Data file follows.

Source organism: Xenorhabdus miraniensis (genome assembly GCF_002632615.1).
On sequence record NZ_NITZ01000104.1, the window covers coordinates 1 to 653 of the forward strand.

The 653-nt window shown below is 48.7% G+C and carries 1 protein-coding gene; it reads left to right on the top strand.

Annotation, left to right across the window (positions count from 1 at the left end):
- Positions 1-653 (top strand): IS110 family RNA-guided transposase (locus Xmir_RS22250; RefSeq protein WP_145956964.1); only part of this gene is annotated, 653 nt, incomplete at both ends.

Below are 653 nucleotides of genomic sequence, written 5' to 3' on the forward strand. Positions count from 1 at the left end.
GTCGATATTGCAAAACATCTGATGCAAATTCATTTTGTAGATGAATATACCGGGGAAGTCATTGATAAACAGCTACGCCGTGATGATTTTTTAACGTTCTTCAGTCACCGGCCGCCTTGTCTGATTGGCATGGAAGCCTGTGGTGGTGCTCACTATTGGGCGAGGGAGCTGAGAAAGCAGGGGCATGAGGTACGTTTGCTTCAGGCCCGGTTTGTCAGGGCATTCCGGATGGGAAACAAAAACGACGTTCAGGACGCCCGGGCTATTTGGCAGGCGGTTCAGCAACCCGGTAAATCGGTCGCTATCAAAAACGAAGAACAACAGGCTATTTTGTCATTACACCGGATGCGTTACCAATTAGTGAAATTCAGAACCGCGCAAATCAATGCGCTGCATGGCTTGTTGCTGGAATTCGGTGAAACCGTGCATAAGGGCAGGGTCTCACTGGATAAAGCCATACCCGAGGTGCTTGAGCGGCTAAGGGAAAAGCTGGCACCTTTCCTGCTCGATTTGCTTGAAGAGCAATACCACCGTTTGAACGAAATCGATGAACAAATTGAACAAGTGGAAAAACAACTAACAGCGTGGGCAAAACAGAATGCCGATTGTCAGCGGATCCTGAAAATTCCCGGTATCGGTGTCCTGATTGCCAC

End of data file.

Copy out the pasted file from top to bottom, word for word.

Source organism: Xenorhabdus miraniensis (genome assembly GCF_002632615.1).
On sequence record NZ_NITZ01000104.1, the window covers coordinates 1 to 653 of the forward strand.

The 653-nt window shown below is 48.7% G+C and carries 1 protein-coding gene; it reads left to right on the top strand.

Annotation, left to right across the window (positions count from 1 at the left end):
- Positions 1-653 (top strand): IS110 family RNA-guided transposase (locus Xmir_RS22250; RefSeq protein WP_145956964.1); only part of this gene is annotated, 653 nt, incomplete at both ends.

Below are 653 nucleotides of genomic sequence, written 5' to 3' on the forward strand. Positions count from 1 at the left end.
GTCGATATTGCAAAACATCTGATGCAAATTCATTTTGTAGATGAATATACCGGGGAAGTCATTGATAAACAGCTACGCCGTGATGATTTTTTAACGTTCTTCAGTCACCGGCCGCCTTGTCTGATTGGCATGGAAGCCTGTGGTGGTGCTCACTATTGGGCGAGGGAGCTGAGAAAGCAGGGGCATGAGGTACGTTTGCTTCAGGCCCGGTTTGTCAGGGCATTCCGGATGGGAAACAAAAACGACGTTCAGGACGCCCGGGCTATTTGGCAGGCGGTTCAGCAACCCGGTAAATCGGTCGCTATCAAAAACGAAGAACAACAGGCTATTTTGTCATTACACCGGATGCGTTACCAATTAGTGAAATTCAGAACCGCGCAAATCAATGCGCTGCATGGCTTGTTGCTGGAATTCGGTGAAACCGTGCATAAGGGCAGGGTCTCACTGGATAAAGCCATACCCGAGGTGCTTGAGCGGCTAAGGGAAAAGCTGGCACCTTTCCTGCTCGATTTGCTTGAAGAGCAATACCACCGTTTGAACGAAATCGATGAACAAATTGAACAAGTGGAAAAACAACTAACAGCGTGGGCAAAACAGAATGCCGATTGTCAGCGGATCCTGAAAATTCCCGGTATCGGTGTCCTGATTGCCAC